Books: the goose girl
  The setting

Tales are fascinating things. They seem to me to be the poetry of history—all the superfluous bits are worn down, tossed away, leaving only the sharpest images, the strongest words, the barest stories. But those stories survive. To do so, I believe they must hold some real human truth. They speak to each reader in a different way, and yet appeal universally to readers and storytellers over decades and centuries.

In writing a novel from a tale, I hoped to retain the essence of it, what makes it sublime. Of course, part of what makes tales, such as those collected by the Grimm Brothers, so appealing is the mystery inherit in their brevity, something instantly lost when flushed out to novel length. I felt it was important, therefore, to make the setting as close to the setting of the tale as I could. It felt to me like a place we know, a place that is here somewhere, but in the past, just as tales are about us but long ago. To do that, I based Bayern loosely on the Germany of old, the birthplace of the Brothers Grimm. This is not a true historical setting, but resources such as the writings of the Roman historian Tacitus helped me build a foundation for what I hoped was a believable, and familiar, world.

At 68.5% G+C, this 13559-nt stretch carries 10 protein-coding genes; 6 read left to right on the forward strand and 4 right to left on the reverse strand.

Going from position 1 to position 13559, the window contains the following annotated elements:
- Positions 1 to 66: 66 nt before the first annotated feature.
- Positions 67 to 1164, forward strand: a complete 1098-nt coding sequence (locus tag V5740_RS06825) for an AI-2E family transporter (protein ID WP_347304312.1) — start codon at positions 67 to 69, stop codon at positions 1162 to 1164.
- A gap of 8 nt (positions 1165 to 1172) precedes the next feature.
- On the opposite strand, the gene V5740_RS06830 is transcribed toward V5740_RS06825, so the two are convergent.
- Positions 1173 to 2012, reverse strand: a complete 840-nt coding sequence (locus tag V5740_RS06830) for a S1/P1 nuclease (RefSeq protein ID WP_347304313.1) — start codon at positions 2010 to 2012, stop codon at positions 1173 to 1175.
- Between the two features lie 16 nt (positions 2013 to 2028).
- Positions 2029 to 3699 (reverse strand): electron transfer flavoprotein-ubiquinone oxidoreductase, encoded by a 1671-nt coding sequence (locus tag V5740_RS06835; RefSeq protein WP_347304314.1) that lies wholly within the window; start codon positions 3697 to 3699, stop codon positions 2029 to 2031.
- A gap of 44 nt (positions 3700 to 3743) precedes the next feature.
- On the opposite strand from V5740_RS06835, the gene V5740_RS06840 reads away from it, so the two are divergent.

For more information on myths and tales and literature, Terri Windling keeps an archive of her marvelous essays at

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